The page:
Monday, April 27, 2015

Invasions, Assimilation, and Salt

For some reason, I have been gripped by the topic of “invasive species” for the last few days.    Down here in the south, the example of kudzu immediately comes to mind.  The UN Council on Bio Diversity defines an invasive species as, “a plant or animal that is not native to a specific location; and has a tendency to spread, which is believed to cause damage to the environment, human economy and/or human health.”  

The European Union uses the term "Invasive Alien Species."  One doesn’t need to be a recent graduate of our modern academic system to realize just how offensive and politically incorrect the term "Invasive Alien Species" could be.  In fact, two researchers, Robert I. Colautti and Hugh J. MacIsaac in a paper titled, “A Neutral Terminology to Define ‘Invasive’ Species” come to the aid of those oppressed aliens.  

Their paper’s abstract explains, “The use of simple terms to articulate ecological concepts can confuse ideological debates and undermine management efforts. This problem is particularly acute in studies of nonindigenous species, which alternatively have been called ‘exotic’, ‘introduced’, ‘invasive’ and ‘naturalised’, among others…”  Instead they, “propose a neutral terminology.”  Perhaps they should be called “undocumented species” or “uninvited, but welcome anyways species” or “refugee species.”  Some species were probably brought here by their parents, through no fault of their own – some might call that species a “dreamer” perhaps.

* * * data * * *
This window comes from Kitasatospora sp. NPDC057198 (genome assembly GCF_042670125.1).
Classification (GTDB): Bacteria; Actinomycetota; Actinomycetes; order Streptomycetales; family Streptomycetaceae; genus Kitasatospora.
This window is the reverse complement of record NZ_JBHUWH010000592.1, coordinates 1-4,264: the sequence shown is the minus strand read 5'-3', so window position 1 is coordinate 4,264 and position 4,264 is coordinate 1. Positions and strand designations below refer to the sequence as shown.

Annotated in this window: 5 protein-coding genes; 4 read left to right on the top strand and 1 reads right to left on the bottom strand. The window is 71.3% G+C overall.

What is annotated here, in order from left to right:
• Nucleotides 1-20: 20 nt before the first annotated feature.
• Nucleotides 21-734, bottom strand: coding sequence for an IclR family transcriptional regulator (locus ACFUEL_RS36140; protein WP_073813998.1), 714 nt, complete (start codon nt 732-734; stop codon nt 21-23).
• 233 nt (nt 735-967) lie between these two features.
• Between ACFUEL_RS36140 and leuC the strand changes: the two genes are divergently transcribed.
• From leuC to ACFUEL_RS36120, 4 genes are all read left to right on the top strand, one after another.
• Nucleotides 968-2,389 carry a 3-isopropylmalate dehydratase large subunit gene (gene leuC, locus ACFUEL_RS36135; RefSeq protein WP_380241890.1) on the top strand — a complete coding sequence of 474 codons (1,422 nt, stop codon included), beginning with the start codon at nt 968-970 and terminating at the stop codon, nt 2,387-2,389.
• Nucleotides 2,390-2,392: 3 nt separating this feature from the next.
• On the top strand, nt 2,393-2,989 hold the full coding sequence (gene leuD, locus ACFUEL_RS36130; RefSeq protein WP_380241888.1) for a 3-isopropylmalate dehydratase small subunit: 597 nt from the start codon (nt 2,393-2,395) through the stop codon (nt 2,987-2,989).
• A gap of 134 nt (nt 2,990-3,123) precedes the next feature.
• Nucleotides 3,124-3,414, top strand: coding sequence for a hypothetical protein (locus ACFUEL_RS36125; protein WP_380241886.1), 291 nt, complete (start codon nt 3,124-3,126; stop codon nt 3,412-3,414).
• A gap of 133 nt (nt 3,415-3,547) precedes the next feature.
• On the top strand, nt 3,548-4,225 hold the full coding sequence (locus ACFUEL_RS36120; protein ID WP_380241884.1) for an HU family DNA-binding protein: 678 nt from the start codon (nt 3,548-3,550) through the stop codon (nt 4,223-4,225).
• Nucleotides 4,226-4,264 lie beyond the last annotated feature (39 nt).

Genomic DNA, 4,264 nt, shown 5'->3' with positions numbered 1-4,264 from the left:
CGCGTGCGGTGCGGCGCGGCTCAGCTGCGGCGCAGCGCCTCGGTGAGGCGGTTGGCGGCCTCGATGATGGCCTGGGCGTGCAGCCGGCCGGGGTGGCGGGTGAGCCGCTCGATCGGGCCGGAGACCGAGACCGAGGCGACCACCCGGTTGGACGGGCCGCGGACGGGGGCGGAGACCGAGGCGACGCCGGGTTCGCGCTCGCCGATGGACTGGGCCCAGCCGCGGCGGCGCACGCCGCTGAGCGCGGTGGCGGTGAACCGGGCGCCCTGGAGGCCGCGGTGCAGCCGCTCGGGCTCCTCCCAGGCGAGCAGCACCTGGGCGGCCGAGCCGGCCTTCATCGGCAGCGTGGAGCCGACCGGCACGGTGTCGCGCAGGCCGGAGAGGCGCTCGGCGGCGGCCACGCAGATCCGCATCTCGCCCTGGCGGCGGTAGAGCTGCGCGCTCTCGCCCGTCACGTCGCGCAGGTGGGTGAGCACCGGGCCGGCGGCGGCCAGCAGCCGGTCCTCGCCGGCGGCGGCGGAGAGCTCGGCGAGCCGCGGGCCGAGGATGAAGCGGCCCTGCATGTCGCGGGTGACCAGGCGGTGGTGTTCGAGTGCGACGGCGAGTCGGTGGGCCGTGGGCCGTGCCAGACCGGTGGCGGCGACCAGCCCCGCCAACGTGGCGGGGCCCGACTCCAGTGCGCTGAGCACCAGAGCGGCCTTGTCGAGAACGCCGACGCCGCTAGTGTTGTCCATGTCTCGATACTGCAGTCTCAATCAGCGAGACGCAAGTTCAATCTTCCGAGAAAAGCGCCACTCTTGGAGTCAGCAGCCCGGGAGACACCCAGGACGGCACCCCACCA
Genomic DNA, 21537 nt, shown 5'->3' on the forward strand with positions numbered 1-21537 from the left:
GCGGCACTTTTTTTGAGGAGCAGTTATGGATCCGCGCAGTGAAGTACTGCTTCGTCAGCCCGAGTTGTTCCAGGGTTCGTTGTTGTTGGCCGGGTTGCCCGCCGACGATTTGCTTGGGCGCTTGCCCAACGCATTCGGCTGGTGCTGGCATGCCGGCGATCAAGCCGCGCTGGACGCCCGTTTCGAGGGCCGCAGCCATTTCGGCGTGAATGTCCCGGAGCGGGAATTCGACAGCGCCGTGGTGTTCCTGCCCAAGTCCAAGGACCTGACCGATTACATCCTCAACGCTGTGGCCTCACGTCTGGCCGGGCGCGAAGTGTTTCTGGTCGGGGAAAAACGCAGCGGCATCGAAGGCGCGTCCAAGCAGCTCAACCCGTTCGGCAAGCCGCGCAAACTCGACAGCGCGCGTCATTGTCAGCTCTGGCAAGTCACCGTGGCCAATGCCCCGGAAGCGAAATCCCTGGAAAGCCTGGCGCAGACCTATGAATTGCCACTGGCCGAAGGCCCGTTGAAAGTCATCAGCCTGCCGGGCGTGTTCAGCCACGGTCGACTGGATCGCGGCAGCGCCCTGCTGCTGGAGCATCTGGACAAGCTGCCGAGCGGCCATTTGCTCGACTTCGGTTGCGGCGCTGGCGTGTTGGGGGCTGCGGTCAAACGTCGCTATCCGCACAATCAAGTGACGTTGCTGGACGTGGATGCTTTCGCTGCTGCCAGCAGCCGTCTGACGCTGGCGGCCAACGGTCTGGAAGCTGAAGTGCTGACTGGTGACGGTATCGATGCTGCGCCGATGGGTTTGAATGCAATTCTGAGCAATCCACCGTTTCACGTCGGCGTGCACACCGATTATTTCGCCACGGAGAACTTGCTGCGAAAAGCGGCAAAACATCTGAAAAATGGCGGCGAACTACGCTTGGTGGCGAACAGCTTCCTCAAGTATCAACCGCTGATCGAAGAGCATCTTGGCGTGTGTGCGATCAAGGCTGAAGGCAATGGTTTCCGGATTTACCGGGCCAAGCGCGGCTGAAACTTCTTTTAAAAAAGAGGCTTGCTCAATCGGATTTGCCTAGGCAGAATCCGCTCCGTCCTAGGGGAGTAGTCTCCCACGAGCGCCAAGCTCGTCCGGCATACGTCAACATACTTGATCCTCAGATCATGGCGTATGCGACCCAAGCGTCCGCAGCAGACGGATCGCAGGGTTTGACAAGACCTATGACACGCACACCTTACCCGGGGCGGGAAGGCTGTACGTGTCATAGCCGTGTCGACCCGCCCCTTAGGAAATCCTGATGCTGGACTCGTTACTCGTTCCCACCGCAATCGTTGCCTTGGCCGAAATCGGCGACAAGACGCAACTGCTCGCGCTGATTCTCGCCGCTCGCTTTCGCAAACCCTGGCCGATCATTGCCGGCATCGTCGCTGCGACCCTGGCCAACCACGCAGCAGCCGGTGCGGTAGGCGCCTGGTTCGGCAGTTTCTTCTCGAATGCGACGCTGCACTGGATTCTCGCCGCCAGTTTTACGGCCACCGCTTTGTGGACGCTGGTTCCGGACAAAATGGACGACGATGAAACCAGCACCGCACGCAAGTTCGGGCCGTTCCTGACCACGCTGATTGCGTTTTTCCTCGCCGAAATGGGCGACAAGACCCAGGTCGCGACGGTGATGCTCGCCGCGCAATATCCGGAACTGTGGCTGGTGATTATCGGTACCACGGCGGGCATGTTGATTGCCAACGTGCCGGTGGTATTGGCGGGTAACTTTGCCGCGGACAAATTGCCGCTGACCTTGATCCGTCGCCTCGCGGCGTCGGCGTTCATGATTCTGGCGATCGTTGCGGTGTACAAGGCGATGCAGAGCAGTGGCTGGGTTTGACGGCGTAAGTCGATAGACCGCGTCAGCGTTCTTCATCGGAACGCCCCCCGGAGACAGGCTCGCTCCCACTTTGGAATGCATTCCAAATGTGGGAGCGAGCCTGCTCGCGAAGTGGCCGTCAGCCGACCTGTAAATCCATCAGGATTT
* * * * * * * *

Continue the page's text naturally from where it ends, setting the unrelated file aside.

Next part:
Dr. David Tilman finds, “Typically, an introduced species must survive at low population densities before it becomes invasive in a new location.”  Then there is a “tipping point” where the invasive species becomes a problem.  However, this doesn’t just happen; there are preconditions that make an ecosystem susceptible to invasion.  The Department of Agriculture insightfully explains, “Invaded ecosystems may have experienced disturbance, typically human-induced.  Such a disturbance may give invasive species a chance to establish themselves with less competition from natives less able to adapt to a disturbed ecosystem.”   In the case of the American ecosystem, that disturbance is the result of unconstitutional executive actions.


The Center for Immigration Studies analysis of the new Census says, “These numbers have important implications for workers, schools, infrastructure, congestion and the environment…They also may have implications for our ability to successfully assimilate and integrate immigrants. Yet there has been almost no national debate about bringing in so many people..."

If our country is going to be preserved, Americans must pour on the salt.  No matter how irritating some might find it.

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